Figure out what you are going to be doing on your trip and then do a shoe inventory at home based on those activities, making sure your footwear measures up for comfort and suitability. (i.e. If you are going to be travelling on foot where there might be rough footing, nasty critters of the poisonous or stinging variety, or prickly vegetation, you’re going to want a good closed walking/hiking shoe or boot.) Make sure your footwear fits your trip and if not, get out there early to shop for replacements so that you have plenty of time to try them out before you go. If they aren’t comfortable, you’ll find that out sooner rather than later, and have time to change them. Besides, it’s a great excuse to go shoe shopping!
4. Buy Speciality Items in Advance
It wasn’t too long ago that something as routine as travelling to a different hemisphere or climate could pose a shopping problem, (for instance if you needed a bikini, and all the stores in your part of the world were showing parkas). Now, thanks to online shopping, no matter what your local retail situation, you can find items for any time of the year or any type of travel activity. You can surf the world for that particular gadget for your camera, or that one brand of snorkel that you can only find online.
Just be sure to give yourself enough time to receive your items before you go, so that you’re not watching the mail the day before you leave, hoping that your universal adaptor shows up before your airport taxi does.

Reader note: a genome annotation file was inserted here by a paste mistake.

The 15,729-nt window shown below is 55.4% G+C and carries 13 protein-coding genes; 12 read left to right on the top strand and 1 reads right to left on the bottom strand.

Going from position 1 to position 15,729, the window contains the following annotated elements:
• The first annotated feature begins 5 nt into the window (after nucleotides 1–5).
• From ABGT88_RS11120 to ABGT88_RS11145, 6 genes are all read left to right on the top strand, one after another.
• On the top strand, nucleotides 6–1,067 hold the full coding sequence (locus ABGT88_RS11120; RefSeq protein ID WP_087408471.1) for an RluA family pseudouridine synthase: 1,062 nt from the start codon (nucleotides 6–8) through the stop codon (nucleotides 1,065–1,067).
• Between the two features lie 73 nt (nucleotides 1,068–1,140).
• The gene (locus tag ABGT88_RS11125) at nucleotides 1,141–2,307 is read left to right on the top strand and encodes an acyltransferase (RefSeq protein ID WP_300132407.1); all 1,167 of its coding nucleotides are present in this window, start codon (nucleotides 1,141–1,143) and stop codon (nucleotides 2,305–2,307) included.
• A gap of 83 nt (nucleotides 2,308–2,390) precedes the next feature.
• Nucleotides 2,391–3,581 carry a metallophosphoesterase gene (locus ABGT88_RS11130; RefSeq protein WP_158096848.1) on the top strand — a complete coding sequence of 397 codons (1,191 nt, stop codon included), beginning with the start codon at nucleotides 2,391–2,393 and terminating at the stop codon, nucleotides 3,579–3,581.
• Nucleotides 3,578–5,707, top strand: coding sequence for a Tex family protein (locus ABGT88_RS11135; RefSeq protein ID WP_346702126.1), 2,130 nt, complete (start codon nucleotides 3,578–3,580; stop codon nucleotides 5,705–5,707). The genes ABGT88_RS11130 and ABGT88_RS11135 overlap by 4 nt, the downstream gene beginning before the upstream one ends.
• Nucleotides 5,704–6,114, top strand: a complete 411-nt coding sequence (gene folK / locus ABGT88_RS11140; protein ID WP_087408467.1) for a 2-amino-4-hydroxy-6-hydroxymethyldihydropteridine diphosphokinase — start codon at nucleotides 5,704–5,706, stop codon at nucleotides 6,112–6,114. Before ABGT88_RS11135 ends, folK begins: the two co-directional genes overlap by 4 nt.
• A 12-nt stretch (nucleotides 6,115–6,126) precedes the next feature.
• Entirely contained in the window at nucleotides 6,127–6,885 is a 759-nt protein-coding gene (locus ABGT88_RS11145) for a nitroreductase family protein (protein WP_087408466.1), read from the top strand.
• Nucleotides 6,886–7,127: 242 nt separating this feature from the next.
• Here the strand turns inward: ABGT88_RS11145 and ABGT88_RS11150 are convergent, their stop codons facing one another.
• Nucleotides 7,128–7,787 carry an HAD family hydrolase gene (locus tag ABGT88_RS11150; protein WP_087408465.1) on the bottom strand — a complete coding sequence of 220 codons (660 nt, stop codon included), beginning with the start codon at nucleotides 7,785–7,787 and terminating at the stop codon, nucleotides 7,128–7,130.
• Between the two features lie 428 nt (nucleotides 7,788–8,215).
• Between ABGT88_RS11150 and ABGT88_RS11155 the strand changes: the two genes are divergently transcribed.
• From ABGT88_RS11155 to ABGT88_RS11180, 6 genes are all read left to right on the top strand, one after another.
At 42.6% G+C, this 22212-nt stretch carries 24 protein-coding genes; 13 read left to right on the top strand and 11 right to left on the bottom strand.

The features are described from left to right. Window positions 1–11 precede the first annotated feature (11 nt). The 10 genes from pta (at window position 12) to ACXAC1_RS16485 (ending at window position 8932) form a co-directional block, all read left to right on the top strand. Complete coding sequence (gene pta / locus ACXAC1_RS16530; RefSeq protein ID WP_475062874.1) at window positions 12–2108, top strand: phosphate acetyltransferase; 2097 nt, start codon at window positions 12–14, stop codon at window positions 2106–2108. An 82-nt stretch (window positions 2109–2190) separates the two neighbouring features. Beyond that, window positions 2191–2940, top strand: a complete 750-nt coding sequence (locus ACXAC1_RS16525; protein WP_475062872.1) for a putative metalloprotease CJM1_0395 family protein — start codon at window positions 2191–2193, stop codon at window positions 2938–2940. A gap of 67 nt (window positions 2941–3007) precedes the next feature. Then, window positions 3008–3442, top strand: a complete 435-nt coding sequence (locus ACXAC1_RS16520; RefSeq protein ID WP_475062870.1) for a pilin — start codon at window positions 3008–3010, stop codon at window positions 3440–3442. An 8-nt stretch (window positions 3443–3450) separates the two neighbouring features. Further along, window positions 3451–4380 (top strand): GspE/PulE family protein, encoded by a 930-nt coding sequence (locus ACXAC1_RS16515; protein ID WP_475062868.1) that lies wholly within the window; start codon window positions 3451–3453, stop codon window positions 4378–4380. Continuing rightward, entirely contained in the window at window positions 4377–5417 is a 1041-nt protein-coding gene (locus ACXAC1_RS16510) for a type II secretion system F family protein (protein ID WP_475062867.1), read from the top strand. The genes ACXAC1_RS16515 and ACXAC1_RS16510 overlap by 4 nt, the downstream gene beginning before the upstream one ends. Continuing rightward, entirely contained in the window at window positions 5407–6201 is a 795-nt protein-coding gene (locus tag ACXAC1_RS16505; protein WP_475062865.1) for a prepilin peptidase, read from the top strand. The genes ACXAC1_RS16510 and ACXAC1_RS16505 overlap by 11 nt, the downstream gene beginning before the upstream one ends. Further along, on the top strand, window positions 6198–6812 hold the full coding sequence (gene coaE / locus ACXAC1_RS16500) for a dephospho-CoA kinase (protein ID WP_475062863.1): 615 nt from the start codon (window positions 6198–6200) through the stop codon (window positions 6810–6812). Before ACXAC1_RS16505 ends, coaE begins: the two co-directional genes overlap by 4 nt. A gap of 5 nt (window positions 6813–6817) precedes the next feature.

5. Carry Plastic and a Backup CardYou’ve got the passport sorted, now the money, or more specifically, the plastic: I don’t care what anyone says, advising your credit card company or bank that you are going to be away doesn’t guarantee that they won’t block your credit card at some point during your travels. Here’s why: the monitoring of your purchase habits is done by a machine, not a person, so once something triggers a red flag on your account, your card is subject to a temporary hold. Which is why I always carry another credit card, (one VISA card, and one MasterCard card), each from different banks.
If you don’t already have a second credit card, apply for one in plenty of time to receive it and activate it before you leave on your trip. It doesn’t have to have a huge credit limit, just enough to cover you on the spot until you can sort out the hold on your first card with your bank.
Now you can sweat the small stuff.
Once you’ve got these plan-ahead items covered, you have plenty of time to sort out the rest of your trip, or decide on the fly which sunglasses to bring, or which museum to visit.
If it were up to me, though, I’d be starting another list!
Jane Canapini is a member of the Travel Media Association of Canada and the North American Travel Journalists Association. She established GrownupTravels.com in 2014 to share information and tips based on personal experience so her readers could get the most out of their travels.